News, Politics

Tories review employment law

Tories review employment law
May 13th, 2011
Author: Jeff Taylor

The chancellor, George Osborne, has announced that the government is set to review UK employment law with the aim of allowing businesses to have a more ‘flexible’ relationship with their employees.

Mr Osborne said that this was needed in order to help employers suffering financial difficulties and would therefore help support private sector growth, which in turn could then soak up any unemployment caused by the public sector cuts says a report in the Independent.

The chancellor is looking at imposing a cap on the awards that are handed out to employees for cases of such things as discrimination and abuse on the grounds of gender or race as well as making it easier got  employees to be sacked. The government is also looking at a fee structure for employment tribunals to prevent vexatious claims being brought against employers. This obviously puts the employer, both private and public sector, more firmly on the driving seat.

Other measures such as reducing the consultation period for collective redundancies from 90 days to 30 days will put the unions on the back foot.

And then there is the intention of simplifying the administration of the minimum wage.

The Chancellor told the Institute of Directors, said the Independent, that the unions are “the forces of stagnation” who “will try to stand in the way of the forces of enterprise” and said that he will ‘publish a “detailed timetable for the wholesale review of employment law in this country”, to tackle the “costly impact of our employment laws and regulations”‘.

The Shadow business secretary John Denham, said that this showed that George Osborne’s only idea on the subject of stimulating growth was to cut pay and pensions and make life more insecure for workers.

Brendan Barber, the TUC general secretary said that this was just a political attack dressed up as a growth policy and that life would be even harder for vulnerable workers.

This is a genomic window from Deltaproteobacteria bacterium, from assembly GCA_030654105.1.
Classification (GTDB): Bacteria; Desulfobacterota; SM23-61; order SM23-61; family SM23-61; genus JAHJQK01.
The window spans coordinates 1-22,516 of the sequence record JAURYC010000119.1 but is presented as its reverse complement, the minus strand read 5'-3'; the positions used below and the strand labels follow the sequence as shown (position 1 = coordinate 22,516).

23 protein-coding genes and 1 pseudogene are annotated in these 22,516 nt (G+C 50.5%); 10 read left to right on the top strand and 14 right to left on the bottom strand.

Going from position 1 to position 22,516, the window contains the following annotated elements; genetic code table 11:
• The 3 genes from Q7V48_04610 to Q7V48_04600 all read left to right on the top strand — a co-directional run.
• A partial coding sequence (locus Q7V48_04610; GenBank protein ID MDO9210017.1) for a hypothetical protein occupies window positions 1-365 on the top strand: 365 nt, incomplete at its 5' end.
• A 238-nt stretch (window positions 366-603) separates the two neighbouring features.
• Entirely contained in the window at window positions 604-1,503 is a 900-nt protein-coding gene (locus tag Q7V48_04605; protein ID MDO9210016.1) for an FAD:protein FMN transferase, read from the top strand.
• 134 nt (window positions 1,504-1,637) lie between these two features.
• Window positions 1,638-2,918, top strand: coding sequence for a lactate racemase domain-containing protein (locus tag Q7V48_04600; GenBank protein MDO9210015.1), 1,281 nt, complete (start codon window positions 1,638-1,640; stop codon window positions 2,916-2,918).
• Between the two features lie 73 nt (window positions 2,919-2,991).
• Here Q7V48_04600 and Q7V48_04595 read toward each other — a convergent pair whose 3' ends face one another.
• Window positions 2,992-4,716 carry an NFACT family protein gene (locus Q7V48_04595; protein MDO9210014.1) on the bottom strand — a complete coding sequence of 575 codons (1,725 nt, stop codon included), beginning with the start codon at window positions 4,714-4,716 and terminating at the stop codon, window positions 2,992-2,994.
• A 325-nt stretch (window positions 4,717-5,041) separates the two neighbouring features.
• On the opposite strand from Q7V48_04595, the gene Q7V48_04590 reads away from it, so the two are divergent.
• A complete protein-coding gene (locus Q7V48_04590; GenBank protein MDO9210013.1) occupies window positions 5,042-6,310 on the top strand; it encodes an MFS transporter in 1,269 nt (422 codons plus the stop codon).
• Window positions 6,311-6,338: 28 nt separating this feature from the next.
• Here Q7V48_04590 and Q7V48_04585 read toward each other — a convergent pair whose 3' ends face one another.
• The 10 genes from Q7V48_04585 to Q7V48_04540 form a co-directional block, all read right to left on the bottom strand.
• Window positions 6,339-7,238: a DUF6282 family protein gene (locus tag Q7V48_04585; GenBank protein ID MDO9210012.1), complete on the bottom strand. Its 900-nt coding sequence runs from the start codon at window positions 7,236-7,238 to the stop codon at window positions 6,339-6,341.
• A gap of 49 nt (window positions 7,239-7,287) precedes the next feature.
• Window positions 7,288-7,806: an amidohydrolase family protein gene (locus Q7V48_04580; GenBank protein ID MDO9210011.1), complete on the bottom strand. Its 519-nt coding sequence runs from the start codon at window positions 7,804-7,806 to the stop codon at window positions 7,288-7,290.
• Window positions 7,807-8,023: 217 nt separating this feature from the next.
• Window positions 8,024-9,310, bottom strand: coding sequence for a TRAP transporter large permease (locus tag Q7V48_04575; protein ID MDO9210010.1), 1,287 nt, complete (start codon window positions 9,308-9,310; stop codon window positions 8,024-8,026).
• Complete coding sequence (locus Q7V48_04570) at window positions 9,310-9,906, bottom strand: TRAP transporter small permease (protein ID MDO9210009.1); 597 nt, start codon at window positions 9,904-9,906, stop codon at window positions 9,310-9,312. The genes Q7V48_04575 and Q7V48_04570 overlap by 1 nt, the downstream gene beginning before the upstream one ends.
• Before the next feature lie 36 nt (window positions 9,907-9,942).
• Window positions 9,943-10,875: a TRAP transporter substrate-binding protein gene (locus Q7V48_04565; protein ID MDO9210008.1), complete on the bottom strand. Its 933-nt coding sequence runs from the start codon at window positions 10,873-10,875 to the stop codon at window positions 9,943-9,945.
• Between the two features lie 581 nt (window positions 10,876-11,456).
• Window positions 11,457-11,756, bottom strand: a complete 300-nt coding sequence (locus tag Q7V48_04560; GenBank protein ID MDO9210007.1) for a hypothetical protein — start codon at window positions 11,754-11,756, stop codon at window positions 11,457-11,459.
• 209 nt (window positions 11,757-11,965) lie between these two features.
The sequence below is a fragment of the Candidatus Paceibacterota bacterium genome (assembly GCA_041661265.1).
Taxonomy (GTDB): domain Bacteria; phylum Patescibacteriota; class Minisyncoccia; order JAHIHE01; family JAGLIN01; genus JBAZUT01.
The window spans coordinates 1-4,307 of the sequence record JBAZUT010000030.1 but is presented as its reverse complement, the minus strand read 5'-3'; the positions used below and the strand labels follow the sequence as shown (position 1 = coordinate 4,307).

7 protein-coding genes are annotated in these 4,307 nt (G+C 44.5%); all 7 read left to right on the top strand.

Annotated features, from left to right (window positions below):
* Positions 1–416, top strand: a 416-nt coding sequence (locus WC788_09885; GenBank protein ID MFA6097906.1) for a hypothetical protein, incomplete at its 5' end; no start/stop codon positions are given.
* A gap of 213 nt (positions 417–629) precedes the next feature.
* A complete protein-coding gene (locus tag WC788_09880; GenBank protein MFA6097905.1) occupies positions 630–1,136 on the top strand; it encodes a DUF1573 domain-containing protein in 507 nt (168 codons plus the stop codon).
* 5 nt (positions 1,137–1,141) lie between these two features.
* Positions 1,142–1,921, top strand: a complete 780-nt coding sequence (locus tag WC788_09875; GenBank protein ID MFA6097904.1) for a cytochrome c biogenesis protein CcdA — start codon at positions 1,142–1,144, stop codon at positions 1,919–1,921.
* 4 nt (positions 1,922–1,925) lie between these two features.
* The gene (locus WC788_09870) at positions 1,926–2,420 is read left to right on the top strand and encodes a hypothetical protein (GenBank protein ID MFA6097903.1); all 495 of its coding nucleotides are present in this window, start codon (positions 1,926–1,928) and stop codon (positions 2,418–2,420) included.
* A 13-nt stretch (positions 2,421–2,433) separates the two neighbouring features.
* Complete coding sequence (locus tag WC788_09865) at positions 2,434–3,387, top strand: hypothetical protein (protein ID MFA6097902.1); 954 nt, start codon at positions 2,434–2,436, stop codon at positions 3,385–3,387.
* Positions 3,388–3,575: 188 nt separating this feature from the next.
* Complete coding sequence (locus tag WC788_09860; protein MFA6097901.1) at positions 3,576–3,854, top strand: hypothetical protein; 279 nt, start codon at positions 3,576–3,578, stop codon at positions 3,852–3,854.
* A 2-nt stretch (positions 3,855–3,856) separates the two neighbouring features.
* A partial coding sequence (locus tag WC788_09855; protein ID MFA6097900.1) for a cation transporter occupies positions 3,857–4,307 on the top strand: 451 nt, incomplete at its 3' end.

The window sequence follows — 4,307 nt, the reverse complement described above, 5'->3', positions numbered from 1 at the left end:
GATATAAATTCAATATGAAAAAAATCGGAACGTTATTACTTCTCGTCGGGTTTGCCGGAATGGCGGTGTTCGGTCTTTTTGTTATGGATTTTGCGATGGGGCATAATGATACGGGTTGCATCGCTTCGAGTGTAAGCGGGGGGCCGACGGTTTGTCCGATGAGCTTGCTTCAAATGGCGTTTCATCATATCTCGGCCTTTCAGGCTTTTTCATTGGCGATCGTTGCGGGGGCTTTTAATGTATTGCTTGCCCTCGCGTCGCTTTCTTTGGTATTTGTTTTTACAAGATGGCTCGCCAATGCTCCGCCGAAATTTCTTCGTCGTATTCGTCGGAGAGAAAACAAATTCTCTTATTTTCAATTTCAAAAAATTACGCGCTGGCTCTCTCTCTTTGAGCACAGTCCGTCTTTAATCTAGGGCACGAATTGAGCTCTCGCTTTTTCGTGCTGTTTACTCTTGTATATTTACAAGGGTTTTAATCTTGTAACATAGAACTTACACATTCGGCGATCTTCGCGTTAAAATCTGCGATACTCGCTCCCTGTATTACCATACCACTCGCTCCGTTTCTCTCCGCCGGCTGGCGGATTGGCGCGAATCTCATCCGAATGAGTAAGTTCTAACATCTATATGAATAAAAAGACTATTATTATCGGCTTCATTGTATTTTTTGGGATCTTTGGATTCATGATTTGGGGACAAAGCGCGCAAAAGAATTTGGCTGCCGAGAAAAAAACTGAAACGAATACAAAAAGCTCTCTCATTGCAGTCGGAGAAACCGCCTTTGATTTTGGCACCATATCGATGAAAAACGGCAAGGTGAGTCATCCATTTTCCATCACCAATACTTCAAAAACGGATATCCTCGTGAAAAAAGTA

But one wonders whether the government will find the EU upsetting their apple cart by inserting its elongated proboscis into these proposals, after all many of these employment laws are enshrined in EU law.

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One Response to “Tories review employment law”

  1. Phil Grimm says:

    I applaud the sentiment of the announcement. You are right that his hands will be tied by law derived from Europe. Employment tribunals are all about lawyers extracting cash from insurers; the outcome rarely justifies the cost.

    My problem is with the image of Osborne. He is seen as a toff and therefore not of the real world and therefore doing the bidding of the rich to screw the little guy who relies on union membership for strength in numbers. The unions expect trouble from Osborne more than previous generations of Tories. That may be unfair on him but that’s how it seems. He’s perceived as the man behind the curtain as Gordon Brown was as Chancellor, but perhaps less obviously driven and ambitious. Brown famously had a private pact with Blair but I doubt that George felt any need.

    I really do support greater employment flexibility but I suspect the perception is that Osborne will seek greater flexibility for employers only.

    I dislike the tone of both John Denham and Brendan Barber. Their language (insecure and vulnerable) raises the fear level of those people they are meant to support. The best thing Osborne could do to increase employment security is reverse Alistair Darling’s “tax on jobs” (increased Employers’ National Insurance rates) but he can’t afford it.

    We are all in this mess together. People need to realise that standards of living will fall so holding on to a job at a lower rate is better than losing employment. Individually, people need to take greater responsibility for making themselves as employable as possible. A flexible worker, ie, one that can adapt to the needs of the employer and his customers is more valuable and more deserving of 2-way flexibility and more likely to be kept on. Some would call it brown nosing.